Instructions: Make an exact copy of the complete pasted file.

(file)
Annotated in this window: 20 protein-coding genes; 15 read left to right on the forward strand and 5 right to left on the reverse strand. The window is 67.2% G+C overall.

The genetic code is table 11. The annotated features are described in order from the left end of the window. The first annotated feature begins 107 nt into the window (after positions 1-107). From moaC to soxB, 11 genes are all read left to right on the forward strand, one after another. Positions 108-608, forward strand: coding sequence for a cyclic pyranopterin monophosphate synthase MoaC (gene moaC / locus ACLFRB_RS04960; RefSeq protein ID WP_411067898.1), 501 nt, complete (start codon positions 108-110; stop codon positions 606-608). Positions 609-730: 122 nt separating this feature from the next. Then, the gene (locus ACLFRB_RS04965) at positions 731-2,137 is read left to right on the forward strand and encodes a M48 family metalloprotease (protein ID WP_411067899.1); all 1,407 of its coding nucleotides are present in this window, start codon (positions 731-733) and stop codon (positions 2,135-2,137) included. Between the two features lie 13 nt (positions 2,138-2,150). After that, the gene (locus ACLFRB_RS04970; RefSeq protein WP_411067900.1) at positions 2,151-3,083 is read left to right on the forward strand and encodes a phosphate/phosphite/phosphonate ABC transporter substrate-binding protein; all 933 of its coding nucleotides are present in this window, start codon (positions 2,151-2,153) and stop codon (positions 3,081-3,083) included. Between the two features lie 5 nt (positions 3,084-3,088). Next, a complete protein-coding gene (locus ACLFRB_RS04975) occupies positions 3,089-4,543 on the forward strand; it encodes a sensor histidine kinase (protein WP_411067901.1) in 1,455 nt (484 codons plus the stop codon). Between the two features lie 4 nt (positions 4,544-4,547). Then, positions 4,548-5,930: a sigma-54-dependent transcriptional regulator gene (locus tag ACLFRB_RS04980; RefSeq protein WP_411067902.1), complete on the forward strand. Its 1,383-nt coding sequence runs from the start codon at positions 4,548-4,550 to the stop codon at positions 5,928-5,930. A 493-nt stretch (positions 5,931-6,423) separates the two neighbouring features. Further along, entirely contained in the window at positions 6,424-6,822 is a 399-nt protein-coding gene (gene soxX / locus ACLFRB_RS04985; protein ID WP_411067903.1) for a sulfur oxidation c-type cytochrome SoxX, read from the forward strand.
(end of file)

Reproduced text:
Annotated in this window: 20 protein-coding genes; 15 read left to right on the forward strand and 5 right to left on the reverse strand. The window is 67.2% G+C overall.

The genetic code is table 11. The annotated features are described in order from the left end of the window. The first annotated feature begins 107 nt into the window (after positions 1-107). From moaC to soxB, 11 genes are all read left to right on the forward strand, one after another. Positions 108-608, forward strand: coding sequence for a cyclic pyranopterin monophosphate synthase MoaC (gene moaC / locus ACLFRB_RS04960; RefSeq protein ID WP_411067898.1), 501 nt, complete (start codon positions 108-110; stop codon positions 606-608). Positions 609-730: 122 nt separating this feature from the next. Then, the gene (locus ACLFRB_RS04965) at positions 731-2,137 is read left to right on the forward strand and encodes a M48 family metalloprotease (protein ID WP_411067899.1); all 1,407 of its coding nucleotides are present in this window, start codon (positions 731-733) and stop codon (positions 2,135-2,137) included. Between the two features lie 13 nt (positions 2,138-2,150). After that, the gene (locus ACLFRB_RS04970; RefSeq protein WP_411067900.1) at positions 2,151-3,083 is read left to right on the forward strand and encodes a phosphate/phosphite/phosphonate ABC transporter substrate-binding protein; all 933 of its coding nucleotides are present in this window, start codon (positions 2,151-2,153) and stop codon (positions 3,081-3,083) included. Between the two features lie 5 nt (positions 3,084-3,088). Next, a complete protein-coding gene (locus ACLFRB_RS04975) occupies positions 3,089-4,543 on the forward strand; it encodes a sensor histidine kinase (protein WP_411067901.1) in 1,455 nt (484 codons plus the stop codon). Between the two features lie 4 nt (positions 4,544-4,547). Then, positions 4,548-5,930: a sigma-54-dependent transcriptional regulator gene (locus tag ACLFRB_RS04980; RefSeq protein WP_411067902.1), complete on the forward strand. Its 1,383-nt coding sequence runs from the start codon at positions 4,548-4,550 to the stop codon at positions 5,928-5,930. A 493-nt stretch (positions 5,931-6,423) separates the two neighbouring features. Further along, entirely contained in the window at positions 6,424-6,822 is a 399-nt protein-coding gene (gene soxX / locus ACLFRB_RS04985; protein ID WP_411067903.1) for a sulfur oxidation c-type cytochrome SoxX, read from the forward strand.